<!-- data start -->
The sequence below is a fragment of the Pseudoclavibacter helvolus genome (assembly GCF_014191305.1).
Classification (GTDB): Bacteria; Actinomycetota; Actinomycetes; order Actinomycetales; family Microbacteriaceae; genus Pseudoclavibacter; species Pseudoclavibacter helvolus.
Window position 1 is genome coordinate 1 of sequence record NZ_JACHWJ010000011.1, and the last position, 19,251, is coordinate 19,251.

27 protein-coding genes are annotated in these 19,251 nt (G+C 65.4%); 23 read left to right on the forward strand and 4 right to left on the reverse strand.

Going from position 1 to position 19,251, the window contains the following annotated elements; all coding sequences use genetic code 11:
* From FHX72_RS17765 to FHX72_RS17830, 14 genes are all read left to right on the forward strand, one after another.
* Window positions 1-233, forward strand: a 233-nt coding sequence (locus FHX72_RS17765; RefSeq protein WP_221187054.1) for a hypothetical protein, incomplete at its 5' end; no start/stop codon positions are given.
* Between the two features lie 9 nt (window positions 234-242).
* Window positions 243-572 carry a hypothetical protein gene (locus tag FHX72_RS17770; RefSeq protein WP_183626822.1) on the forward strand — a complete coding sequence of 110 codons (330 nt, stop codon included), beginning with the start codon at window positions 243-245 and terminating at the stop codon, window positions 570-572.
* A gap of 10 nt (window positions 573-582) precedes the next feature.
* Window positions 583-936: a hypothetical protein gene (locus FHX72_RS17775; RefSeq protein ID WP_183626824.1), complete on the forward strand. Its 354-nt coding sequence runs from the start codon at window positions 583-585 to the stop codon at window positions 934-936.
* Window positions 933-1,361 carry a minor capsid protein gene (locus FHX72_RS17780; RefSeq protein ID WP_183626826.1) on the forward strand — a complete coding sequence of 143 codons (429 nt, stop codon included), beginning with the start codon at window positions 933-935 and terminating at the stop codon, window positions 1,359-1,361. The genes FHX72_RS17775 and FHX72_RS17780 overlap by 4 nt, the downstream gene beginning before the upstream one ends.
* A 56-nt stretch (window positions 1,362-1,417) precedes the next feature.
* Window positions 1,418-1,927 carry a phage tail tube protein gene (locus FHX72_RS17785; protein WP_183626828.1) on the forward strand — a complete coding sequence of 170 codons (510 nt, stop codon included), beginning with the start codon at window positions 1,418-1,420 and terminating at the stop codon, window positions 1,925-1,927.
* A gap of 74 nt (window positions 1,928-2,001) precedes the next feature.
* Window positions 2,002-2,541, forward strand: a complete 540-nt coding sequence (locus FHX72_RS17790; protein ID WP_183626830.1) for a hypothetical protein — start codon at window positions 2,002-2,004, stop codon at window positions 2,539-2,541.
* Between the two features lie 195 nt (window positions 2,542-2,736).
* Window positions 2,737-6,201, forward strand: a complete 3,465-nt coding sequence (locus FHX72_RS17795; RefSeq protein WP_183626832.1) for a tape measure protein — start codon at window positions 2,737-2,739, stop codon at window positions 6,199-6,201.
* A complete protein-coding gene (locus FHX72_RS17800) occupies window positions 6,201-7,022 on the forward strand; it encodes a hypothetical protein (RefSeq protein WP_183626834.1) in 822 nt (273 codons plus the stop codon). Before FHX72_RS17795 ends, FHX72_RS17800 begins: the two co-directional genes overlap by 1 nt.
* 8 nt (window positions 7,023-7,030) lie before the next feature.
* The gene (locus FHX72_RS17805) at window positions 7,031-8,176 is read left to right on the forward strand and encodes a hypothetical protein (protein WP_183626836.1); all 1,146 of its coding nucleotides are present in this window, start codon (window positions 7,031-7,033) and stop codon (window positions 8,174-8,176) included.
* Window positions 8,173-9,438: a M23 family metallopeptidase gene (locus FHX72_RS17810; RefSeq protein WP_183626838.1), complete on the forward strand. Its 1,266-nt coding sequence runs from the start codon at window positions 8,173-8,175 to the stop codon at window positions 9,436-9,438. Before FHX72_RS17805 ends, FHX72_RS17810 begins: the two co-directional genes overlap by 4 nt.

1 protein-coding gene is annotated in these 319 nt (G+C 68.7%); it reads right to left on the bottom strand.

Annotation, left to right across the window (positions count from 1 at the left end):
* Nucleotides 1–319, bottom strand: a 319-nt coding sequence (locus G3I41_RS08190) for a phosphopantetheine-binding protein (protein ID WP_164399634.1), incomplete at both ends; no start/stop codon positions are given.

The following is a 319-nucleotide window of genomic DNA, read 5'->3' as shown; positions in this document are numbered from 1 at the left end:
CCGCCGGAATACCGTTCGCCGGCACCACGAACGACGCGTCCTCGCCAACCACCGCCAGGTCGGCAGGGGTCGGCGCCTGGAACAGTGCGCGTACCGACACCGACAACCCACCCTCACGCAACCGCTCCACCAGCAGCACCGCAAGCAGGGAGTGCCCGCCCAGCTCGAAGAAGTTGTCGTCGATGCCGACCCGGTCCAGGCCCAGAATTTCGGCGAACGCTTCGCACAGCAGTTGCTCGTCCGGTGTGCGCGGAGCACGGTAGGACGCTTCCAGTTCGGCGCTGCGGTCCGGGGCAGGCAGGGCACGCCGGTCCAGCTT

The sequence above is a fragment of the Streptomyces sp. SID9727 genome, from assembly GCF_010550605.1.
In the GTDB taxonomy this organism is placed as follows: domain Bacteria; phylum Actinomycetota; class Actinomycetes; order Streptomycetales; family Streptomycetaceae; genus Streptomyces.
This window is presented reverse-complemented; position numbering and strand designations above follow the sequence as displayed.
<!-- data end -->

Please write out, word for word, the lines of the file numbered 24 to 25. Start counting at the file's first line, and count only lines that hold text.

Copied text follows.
Annotation, left to right across the window (positions count from 1 at the left end):
* Nucleotides 1–319, bottom strand: a 319-nt coding sequence (locus G3I41_RS08190) for a phosphopantetheine-binding protein (protein ID WP_164399634.1), incomplete at both ends; no start/stop codon positions are given.